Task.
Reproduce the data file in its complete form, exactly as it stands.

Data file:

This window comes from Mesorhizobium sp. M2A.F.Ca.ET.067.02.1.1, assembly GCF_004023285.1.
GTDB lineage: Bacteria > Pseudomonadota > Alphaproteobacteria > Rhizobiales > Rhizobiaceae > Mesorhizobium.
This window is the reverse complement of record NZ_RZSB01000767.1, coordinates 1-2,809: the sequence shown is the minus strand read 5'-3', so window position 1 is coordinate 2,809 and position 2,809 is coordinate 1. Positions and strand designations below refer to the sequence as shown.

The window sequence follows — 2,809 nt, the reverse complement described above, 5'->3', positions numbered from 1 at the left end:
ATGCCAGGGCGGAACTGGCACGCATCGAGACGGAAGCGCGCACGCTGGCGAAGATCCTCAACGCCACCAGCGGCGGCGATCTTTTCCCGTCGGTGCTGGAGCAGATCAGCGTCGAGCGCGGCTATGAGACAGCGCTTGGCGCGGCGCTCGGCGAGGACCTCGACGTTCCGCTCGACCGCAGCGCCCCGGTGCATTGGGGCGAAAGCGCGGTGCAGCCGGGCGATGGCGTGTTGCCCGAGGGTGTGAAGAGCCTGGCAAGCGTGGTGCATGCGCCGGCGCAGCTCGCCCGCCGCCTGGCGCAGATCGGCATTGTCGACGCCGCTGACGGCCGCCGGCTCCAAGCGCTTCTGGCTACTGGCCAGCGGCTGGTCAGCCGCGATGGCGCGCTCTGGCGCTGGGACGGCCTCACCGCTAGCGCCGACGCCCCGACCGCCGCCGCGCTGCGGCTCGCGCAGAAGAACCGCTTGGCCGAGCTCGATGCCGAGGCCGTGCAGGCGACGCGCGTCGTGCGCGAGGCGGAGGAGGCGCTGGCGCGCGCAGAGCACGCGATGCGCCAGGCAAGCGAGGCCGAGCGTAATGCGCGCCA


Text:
This window comes from Mesorhizobium sp. M2A.F.Ca.ET.067.02.1.1, assembly GCF_004023285.1.
GTDB lineage: Bacteria > Pseudomonadota > Alphaproteobacteria > Rhizobiales > Rhizobiaceae > Mesorhizobium.
This window is the reverse complement of record NZ_RZSB01000767.1, coordinates 1-2,809: the sequence shown is the minus strand read 5'-3', so window position 1 is coordinate 2,809 and position 2,809 is coordinate 1. Positions and strand designations below refer to the sequence as shown.

The window sequence follows — 2,809 nt, the reverse complement described above, 5'->3', positions numbered from 1 at the left end:
ATGCCAGGGCGGAACTGGCACGCATCGAGACGGAAGCGCGCACGCTGGCGAAGATCCTCAACGCCACCAGCGGCGGCGATCTTTTCCCGTCGGTGCTGGAGCAGATCAGCGTCGAGCGCGGCTATGAGACAGCGCTTGGCGCGGCGCTCGGCGAGGACCTCGACGTTCCGCTCGACCGCAGCGCCCCGGTGCATTGGGGCGAAAGCGCGGTGCAGCCGGGCGATGGCGTGTTGCCCGAGGGTGTGAAGAGCCTGGCAAGCGTGGTGCATGCGCCGGCGCAGCTCGCCCGCCGCCTGGCGCAGATCGGCATTGTCGACGCCGCTGACGGCCGCCGGCTCCAAGCGCTTCTGGCTACTGGCCAGCGGCTGGTCAGCCGCGATGGCGCGCTCTGGCGCTGGGACGGCCTCACCGCTAGCGCCGACGCCCCGACCGCCGCCGCGCTGCGGCTCGCGCAGAAGAACCGCTTGGCCGAGCTCGATGCCGAGGCCGTGCAGGCGACGCGCGTCGTGCGCGAGGCGGAGGAGGCGCTGGCGCGCGCAGAGCACGCGATGCGCCAGGCAAGCGAGGCCGAGCGTAATGCGCGCCA